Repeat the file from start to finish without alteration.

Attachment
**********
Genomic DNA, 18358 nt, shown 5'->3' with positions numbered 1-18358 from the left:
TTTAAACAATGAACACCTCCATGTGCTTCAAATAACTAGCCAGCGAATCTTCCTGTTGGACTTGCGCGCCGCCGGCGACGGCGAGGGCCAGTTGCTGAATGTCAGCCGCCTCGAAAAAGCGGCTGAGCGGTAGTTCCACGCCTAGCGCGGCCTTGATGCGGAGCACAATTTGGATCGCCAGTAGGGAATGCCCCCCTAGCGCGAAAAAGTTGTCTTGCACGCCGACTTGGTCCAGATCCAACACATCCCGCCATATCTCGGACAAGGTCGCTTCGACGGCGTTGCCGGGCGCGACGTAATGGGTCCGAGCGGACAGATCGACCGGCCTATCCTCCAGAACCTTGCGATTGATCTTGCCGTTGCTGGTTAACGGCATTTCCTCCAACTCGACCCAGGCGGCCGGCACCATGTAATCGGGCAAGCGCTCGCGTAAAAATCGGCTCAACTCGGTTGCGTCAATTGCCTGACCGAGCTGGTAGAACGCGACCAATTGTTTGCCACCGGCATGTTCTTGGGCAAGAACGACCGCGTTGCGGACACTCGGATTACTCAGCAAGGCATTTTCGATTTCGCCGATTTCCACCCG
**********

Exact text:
Genomic DNA, 18358 nt, shown 5'->3' with positions numbered 1-18358 from the left:
TTTAAACAATGAACACCTCCATGTGCTTCAAATAACTAGCCAGCGAATCTTCCTGTTGGACTTGCGCGCCGCCGGCGACGGCGAGGGCCAGTTGCTGAATGTCAGCCGCCTCGAAAAAGCGGCTGAGCGGTAGTTCCACGCCTAGCGCGGCCTTGATGCGGAGCACAATTTGGATCGCCAGTAGGGAATGCCCCCCTAGCGCGAAAAAGTTGTCTTGCACGCCGACTTGGTCCAGATCCAACACATCCCGCCATATCTCGGACAAGGTCGCTTCGACGGCGTTGCCGGGCGCGACGTAATGGGTCCGAGCGGACAGATCGACCGGCCTATCCTCCAGAACCTTGCGATTGATCTTGCCGTTGCTGGTTAACGGCATTTCCTCCAACTCGACCCAGGCGGCCGGCACCATGTAATCGGGCAAGCGCTCGCGTAAAAATCGGCTCAACTCGGTTGCGTCAATTGCCTGACCGAGCTGGTAGAACGCGACCAATTGTTTGCCACCGGCATGTTCTTGGGCAAGAACGACCGCGTTGCGGACACTCGGATTACTCAGCAAGGCATTTTCGATTTCGCCGATTTCCACCCG